4. Short help is not translated

  5. Long help has options in English language, but text translated

  6. "Copyright" kept in English

  7. Copyright holder names kept in original text

  8. Debugging output does not need to be translated

8.5. Translations for translators

To create an up to date list of translatable strings, run: tools/

9. Submission of new plugins and patches

9.1. Patches

If you have a bug patch, please supply a unified or context diff against the version you are using. For new features, please supply a diff against the Git "master" branch.

Patches should be submitted via GitHub's Pull requests for Monitoring Plugins

Submission of a patch implies that the submmitter acknowledges that they are the author of the code (or have permission from the author to release the code) and agree that the code can be released under the GPL. The copyright for the changes will then revert to the Monitoring Plugins Development Team - this is required so that any copyright infringements can be investigated quickly without contacting a huge list of copyright holders. Credit will always be given for any patches through a THANKS file in the distribution.

9.2. Contributed plugins

Plugins that have been contributed to the project and distributed with the Monitoring Plugins files are held in the contrib/ directory and are not installed by default. These plugins are not officially supported by the team. The current policy is that these plugins should be owned and maintained by the original contributor, preferably hosted on Monitoring Exchange.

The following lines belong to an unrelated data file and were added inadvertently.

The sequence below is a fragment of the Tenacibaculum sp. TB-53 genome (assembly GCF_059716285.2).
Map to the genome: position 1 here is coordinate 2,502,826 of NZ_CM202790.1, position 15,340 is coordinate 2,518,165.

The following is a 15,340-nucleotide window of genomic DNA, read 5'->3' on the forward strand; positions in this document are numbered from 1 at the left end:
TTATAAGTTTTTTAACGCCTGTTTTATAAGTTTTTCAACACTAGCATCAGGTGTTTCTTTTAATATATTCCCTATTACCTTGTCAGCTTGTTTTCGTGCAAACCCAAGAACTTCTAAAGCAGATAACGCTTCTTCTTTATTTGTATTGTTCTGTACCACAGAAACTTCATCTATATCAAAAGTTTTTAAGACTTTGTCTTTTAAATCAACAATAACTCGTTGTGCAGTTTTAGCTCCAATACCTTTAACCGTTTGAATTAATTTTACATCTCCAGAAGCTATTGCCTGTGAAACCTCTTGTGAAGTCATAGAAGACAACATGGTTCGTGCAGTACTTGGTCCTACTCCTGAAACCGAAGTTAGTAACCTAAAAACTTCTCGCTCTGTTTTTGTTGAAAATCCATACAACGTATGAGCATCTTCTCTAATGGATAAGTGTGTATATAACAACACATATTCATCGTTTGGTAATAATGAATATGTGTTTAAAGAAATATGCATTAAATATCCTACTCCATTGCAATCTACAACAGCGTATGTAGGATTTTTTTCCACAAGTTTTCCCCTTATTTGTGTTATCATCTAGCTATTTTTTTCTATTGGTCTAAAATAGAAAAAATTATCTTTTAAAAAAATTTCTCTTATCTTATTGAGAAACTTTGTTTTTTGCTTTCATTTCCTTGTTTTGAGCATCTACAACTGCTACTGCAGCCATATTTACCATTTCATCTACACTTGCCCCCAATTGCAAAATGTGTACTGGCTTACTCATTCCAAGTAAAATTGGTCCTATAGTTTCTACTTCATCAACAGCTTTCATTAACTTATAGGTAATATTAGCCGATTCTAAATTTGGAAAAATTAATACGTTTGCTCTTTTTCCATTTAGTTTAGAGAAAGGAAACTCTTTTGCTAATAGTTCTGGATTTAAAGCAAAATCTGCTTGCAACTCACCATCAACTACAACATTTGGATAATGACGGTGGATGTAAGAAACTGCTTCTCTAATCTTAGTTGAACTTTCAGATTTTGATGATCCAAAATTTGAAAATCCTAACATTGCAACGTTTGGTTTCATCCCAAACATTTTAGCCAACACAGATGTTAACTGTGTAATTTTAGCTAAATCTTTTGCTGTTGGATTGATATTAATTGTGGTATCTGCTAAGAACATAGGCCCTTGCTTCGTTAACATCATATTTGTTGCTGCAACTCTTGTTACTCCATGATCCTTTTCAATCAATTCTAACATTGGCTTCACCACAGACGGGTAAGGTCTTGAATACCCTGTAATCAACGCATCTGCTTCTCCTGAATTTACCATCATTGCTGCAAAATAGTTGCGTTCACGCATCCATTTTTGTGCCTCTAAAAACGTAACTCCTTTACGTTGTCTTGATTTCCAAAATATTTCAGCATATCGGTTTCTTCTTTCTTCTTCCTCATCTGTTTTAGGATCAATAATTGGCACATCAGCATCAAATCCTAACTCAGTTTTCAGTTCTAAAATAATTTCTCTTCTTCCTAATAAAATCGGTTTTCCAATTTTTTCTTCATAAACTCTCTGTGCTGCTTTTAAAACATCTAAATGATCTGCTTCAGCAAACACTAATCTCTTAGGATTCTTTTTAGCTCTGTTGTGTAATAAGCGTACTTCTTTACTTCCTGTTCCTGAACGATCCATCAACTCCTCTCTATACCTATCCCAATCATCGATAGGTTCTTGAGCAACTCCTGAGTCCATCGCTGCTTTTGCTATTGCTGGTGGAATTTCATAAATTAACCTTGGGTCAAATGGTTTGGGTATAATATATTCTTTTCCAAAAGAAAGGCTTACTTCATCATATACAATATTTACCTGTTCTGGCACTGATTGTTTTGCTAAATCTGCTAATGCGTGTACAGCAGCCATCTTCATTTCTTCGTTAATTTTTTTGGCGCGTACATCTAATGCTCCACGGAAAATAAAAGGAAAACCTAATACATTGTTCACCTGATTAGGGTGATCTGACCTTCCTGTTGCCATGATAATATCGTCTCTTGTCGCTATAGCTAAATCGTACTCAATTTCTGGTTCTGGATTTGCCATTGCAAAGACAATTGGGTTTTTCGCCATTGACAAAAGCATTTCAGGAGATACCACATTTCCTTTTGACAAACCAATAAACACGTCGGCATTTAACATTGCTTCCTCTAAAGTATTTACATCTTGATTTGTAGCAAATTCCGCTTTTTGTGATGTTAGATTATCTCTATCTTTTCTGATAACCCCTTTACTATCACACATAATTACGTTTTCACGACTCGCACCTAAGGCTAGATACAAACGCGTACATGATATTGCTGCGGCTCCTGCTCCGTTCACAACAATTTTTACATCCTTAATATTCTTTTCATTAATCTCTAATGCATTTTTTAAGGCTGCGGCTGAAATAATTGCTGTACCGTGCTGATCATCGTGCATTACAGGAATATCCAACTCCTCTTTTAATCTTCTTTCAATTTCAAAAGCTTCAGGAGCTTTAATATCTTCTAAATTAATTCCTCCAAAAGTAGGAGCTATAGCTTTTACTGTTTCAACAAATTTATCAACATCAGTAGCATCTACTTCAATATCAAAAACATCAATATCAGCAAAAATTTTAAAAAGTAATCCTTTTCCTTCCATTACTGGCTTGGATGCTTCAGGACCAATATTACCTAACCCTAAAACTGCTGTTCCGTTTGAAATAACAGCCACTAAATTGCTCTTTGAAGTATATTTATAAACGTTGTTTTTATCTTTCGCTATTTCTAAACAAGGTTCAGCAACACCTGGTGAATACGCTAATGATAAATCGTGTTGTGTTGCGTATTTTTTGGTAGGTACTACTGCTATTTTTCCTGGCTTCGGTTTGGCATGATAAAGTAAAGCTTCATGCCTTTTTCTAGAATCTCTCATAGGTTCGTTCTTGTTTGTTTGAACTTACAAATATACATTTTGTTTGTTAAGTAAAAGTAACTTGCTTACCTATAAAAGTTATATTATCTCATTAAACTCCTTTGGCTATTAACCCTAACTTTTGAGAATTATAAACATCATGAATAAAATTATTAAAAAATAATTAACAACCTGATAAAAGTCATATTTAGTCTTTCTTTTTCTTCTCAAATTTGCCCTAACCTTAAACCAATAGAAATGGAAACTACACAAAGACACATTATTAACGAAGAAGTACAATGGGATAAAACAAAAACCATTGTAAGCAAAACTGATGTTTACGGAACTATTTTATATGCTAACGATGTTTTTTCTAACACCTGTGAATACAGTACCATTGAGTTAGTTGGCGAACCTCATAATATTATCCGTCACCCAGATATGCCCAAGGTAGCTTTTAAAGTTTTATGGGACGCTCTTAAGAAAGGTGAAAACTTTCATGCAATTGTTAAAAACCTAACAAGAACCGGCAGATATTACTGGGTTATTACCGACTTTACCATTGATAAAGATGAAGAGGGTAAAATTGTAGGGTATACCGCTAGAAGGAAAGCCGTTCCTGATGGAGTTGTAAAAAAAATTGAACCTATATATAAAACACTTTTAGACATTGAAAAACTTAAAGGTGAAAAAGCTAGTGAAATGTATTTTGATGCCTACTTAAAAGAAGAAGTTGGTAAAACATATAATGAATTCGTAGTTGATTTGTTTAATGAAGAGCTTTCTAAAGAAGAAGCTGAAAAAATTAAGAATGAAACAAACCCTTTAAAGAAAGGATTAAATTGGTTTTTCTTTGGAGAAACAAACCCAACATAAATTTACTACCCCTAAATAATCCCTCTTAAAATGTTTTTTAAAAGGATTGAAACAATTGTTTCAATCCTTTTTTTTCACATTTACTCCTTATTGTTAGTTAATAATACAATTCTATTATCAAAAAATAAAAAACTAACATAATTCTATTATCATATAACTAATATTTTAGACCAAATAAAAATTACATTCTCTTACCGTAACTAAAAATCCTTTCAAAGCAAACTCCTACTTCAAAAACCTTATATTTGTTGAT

If patches or bugs are raised to an contributed plugin, we will start communications with the original contributor, but seek to remove the plugin from our distribution.

The aim is to distribute only code that the Monitoring Plugins team are responsible for.

9.3. New plugins

If you would like others to use your plugins, please add it to the official 3rd party plugin repository, Monitoring Exchange.

We are not accepting requests for inclusion of plugins into our distribution at the moment, but when we do, these are the minimum requirements:

  1. Include copyright and license information in all files. Copyright must be solely granted to the Monitoring Plugins Development Team

  2. The standard command options are supported (--help, --version, --timeout, --warning, --critical)

  3. It is determined to be not redundant (for instance, we would not add a new version of check_disk just because someone had provide a plugin that had perf checking - we would incorporate the features into an exisiting plugin)

  4. One of the developers has had the time to audit the code and declare it ready for core

  5. It should also follow code format guidelines, and use functions from utils (perl or c or sh) rather than using its own

  6. Includes patches to if required (via the EXTRAS list if it will only work on some platforms)

  7. If possible, please submit a test harness. Documentation on sample tests coming soon